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This Is The Long Lost Lotus Type 66 Race Car

Bringing Colin Chapman’s vision of a Lotus-designed Can-Am Series race car to life is the Type 66. Regarded as a, “lost Lotus track car”, Type 66 reimagines the V-8 racer as what could have been if the project had gained traction as a viable option. At the time Chapman was laser-focused on Formula 1, so resources weren’t spared for the original Type 66, and thus not a single example was produced.


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Launched now, on their 75th anniversary, and 53 years after the concept was first designed, Lotus presents the fully finished product at this year’s Monterey Car Week event, “The Quail, A Motorsport Gathering”, in California. Lotus views the cars as not only a gift to themselves on this milestone anniversary but says it’s for the fans of Lotus racing.

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Key Project Points:

  • Ultra Limited Edition launched in conjunction with Clive Chapman, Lotus Founder, Colin Chapman’s son
  • Rediscovered, and reimagined as a “Lost Lotus track car”
  • 10 examples to be produced at the price of over one million British Pounds.
  • Performance to match modern GT3 race cars

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From None To 10

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This will be an extremely low-volume car from Lotus allowing a few lucky individuals to have the chance to own a little piece of lost history back to life. There are to be just 10 examples created signifying the 10 races Type 66 would have competed in if it had been built in the 1970s. Type 66 is a track-only special edition that aims to combine historically valuable design with today’s cutting edge engineering.

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A Step Away From F1, But Not A Big One

Lotus-Type-66_1 2
Lotus

Debuting in red, white, and gold, Type 66 represents a livery inspired by the very heritage it’s based on, not unlike other Lotus liveries from the 1970s. Type 72, Lotus’ F1 car at the time would have stood by Type 66 as a dynamic race-dominating duo. The Executive Director of Lotus Advanced Performance, Simon Lane, explains the Type 66 was meant to take drivers back in time, reminiscent of motorsport design, sound, and theater of the 1970s, but with an increase in performance and, of course, safety.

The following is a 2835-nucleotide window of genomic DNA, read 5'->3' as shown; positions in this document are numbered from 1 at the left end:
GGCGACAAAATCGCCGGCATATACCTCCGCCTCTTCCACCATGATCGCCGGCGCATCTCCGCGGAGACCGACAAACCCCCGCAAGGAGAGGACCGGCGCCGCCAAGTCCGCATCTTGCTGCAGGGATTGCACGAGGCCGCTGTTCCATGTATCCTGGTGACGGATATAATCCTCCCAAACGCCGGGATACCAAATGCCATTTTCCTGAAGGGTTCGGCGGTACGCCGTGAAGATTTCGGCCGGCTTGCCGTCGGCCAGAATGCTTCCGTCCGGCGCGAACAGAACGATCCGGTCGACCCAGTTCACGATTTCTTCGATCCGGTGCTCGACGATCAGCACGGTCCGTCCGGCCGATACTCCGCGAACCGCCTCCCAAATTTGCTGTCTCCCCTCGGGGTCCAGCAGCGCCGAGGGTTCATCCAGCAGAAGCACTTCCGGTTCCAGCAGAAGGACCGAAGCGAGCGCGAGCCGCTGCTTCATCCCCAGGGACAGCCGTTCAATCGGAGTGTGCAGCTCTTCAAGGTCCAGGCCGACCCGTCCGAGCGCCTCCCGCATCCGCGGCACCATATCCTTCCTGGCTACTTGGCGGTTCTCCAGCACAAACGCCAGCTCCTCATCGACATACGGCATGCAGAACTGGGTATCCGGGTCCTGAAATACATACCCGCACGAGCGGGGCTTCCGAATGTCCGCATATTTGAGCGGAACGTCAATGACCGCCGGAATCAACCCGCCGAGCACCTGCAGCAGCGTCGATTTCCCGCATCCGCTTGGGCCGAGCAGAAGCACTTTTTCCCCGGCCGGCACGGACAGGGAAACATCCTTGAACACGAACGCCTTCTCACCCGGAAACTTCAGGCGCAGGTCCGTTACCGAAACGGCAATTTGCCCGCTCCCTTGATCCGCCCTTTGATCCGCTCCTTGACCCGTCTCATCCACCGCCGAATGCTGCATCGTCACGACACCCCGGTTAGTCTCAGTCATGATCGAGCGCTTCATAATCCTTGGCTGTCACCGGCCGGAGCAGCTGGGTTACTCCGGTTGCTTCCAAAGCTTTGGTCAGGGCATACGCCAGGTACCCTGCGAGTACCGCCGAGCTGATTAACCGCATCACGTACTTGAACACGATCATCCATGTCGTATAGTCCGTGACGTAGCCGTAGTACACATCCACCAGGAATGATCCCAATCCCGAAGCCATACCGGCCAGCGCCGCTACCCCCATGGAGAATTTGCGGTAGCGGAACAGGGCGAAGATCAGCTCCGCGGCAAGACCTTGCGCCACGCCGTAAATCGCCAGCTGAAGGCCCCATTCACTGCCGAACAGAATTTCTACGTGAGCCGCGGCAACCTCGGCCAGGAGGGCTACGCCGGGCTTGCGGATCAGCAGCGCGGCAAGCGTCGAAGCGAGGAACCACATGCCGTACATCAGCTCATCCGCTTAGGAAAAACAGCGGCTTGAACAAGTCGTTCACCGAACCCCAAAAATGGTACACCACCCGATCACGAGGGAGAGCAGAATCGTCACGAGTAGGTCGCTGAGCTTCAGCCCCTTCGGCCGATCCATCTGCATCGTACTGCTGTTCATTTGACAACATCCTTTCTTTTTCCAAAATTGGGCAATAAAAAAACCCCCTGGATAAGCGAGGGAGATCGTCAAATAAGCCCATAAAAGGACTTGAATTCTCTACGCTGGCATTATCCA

Clive Chapman, the son of Colin, who now represents Classic Team Lotus as the Managing Director revealed original documents to the design team, a crucial step in bringing Type 66 into reality. He explains that Type 66 would borrow innovations previously developed on Type 72 such as side-mounted radiators aimed at reducing drag while simultaneously increasing downforce by better managing airflow. The unique tail of the car was influenced by Le Mans racers of the period, a feature chosen to aid in high-speed stability.

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All Show, All Go

Lotus-Type 66 production model
Lotus

It wasn’t enough to just build a car from original Colin Chapman designs that looked the part. Lotus has employed extensive engineering efforts to make sure the Type 66 is as competitive of a race car, today, as it would have been innovative back in the 1970s. They, of course had to conform to certain safety regulations in order to put the car into production.

This meant very slightly modifying some components while retaining as much of the original design as possible. Changes included a revised driver compartment, internal fuel cell, and a more modern sequential transmission that does feature an anti-stall system. The body is fully made of carbon fiber. The Can-Am style intake “trumpets” aren’t just for show either, they play a role in smoothing out the intake air, and making more power.

Lotus says aero plays a significant part in the Type 66 story as it has in its 75-year history. 1,000+ hours of computational fluid dynamics have gone into the project giving Type 66 a downforce of over 1760 pounds of downforce at 150 miles per hour, a substantial leap over what would have been possible from the original. Simulations suggest Type 66 would be as quick or quicker around some of the world’s most famed racing circuits than modern GT3 cars.

So what about the engine? Well, it’s a period-correct push-rod V-8 producing a very healthy 830 brake horsepower at a stellar 8,800 rpm. 550 pounds-feet of torque come into play at 7,400 rpm. The chassis is, again, period correct with extruded aluminum, bonded joints, and aluminum honeycomb sections. Lotus once again modernized the experience by adding an electronic power steering, a modern gearbox (with reverse gear), ABS, and a roll bar. Type 66 will proudly be displayed on the Concept Lawn at this year’s Pebble Beach Concours d’Elegance.

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